Home > Health & Wellness > Health Library > Cognitive-Behavioral Therapy for Eating Disorders
Cognitive-behavioral therapy is an active type of counseling.
Sessions usually are held once a week for as long as you need to master new
skills. Individual sessions last 1 hour, and group sessions may be longer.
During cognitive-behavioral therapy for
eating disorders, you learn:
You can use your cognitive-behavioral skills throughout your life.
You may find that additional "tune-up" sessions help you stay on track with
your new skills.
Cognitive-behavioral therapy is used to treat the mental and
emotional elements of an eating disorder. This type of therapy is done to
change how you think and feel about food, eating, and body image. It is also done to help correct poor eating
habits and prevent relapse.
Cognitive-behavioral therapy is considered effective for the
treatment of eating disorders.1 But because
eating disorder behaviors can endure for a long period of time, ongoing
psychological treatment is usually needed.
therapy may be more effective for treating
bulimia nervosa and binge eating disorder rather than
There are no known risks associated with cognitive-behavioral
For cognitive-behavioral therapy to be most effective, be sure to
work together with your counselor toward common goals. If you think you are not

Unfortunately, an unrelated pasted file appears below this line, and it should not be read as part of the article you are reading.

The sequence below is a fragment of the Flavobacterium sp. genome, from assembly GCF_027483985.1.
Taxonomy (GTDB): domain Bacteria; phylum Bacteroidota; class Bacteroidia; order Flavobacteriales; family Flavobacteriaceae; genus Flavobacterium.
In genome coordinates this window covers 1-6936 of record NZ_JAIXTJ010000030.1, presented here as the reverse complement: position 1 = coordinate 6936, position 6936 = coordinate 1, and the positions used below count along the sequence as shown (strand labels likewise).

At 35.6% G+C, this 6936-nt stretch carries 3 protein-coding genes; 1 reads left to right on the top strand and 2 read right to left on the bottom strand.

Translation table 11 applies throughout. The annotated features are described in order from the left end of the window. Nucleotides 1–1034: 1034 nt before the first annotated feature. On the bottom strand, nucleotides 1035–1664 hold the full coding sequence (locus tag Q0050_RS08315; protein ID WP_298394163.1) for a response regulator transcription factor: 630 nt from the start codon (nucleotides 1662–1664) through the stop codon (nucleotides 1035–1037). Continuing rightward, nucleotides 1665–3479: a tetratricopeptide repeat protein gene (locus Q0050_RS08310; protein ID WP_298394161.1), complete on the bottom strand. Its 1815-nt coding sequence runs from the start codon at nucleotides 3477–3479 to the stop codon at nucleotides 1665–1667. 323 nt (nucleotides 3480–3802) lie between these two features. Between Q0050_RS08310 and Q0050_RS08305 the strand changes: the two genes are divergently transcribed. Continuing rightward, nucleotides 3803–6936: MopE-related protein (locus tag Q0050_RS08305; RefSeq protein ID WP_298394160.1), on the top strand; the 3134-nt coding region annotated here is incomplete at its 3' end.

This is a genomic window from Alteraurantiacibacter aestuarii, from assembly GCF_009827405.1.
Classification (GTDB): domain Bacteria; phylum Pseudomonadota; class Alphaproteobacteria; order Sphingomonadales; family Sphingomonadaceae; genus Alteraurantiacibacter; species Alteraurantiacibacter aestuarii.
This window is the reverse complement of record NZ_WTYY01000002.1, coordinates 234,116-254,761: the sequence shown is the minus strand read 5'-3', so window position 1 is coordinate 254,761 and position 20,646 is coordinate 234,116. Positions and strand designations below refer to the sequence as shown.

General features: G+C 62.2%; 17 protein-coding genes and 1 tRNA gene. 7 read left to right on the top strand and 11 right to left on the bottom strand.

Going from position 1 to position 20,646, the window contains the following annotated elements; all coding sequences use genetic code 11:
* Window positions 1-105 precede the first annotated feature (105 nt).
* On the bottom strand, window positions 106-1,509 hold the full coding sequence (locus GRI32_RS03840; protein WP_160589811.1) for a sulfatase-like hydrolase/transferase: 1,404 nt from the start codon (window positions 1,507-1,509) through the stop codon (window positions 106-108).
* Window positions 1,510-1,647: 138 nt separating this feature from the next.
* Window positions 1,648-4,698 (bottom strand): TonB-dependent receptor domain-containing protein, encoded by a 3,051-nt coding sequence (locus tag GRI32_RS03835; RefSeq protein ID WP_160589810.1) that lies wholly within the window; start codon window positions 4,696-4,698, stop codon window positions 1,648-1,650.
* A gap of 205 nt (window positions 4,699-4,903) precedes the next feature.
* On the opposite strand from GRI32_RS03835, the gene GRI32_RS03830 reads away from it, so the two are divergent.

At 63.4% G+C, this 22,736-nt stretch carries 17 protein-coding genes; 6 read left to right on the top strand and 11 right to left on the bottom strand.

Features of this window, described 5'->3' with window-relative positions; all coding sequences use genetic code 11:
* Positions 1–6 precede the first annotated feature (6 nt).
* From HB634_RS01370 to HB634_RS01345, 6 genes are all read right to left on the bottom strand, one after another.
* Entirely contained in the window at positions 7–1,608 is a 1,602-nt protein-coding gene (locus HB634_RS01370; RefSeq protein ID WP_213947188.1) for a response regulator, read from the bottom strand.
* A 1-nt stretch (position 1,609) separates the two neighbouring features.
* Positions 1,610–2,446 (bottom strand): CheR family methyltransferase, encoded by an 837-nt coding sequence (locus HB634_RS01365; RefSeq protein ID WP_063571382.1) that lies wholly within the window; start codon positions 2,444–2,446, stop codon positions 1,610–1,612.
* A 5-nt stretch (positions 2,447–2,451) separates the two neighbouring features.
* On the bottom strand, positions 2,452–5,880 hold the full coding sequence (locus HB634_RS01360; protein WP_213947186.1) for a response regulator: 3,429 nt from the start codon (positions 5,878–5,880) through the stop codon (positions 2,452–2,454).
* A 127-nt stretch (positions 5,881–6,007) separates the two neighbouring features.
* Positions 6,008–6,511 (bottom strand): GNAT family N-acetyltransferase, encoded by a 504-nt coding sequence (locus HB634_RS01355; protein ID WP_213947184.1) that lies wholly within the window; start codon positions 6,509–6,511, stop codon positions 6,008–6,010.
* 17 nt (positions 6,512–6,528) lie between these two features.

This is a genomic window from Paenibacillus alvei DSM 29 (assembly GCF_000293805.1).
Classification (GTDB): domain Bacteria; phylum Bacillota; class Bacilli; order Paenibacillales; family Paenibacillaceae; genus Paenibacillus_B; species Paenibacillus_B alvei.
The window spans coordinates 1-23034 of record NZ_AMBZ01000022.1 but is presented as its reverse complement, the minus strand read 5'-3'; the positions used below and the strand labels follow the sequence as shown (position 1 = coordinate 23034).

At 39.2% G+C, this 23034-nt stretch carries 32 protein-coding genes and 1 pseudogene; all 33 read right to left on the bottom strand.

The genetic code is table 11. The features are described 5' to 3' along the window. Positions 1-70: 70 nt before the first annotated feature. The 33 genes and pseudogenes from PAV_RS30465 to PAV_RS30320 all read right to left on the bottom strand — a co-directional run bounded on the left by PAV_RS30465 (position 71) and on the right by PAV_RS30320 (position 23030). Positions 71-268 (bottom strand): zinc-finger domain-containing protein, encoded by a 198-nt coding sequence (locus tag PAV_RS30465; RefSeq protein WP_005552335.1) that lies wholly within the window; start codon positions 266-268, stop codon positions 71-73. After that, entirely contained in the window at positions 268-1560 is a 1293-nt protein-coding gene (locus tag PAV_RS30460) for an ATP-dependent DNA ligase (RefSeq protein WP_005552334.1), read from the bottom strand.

working well with your counselor, discuss your concerns with him or her or your
If you have a mental health condition along with an eating
disorder, your doctor may suggest medicine. Treating a problem
obsessive-compulsive disorder may help you recover
from an eating disorder.
Complete the special treatment information form (PDF)(What is a PDF document?) to help you understand this treatment.
Hay PPJ, et al. (2009). Psychological treatments for bulimia nervosa and binging. Cochrane Database of Systematic Reviews (4).
Anderson AE, Yager J (2009). Eating disorders. In BJ Sadock et al., eds., Kaplan and Sadock's Comprehensive Textbook of Psychiatry, 9th ed., vol. 1, pp. 2128–2149. Philadelphia: Lippincott Williams and Wilkins.
Current as of:
August 27, 2013
Kathleen Romito, MD - Family Medicine & W. Stewart Agras, MD, FRCPC - Psychiatry
How this information was developed to help you make better health decisions.
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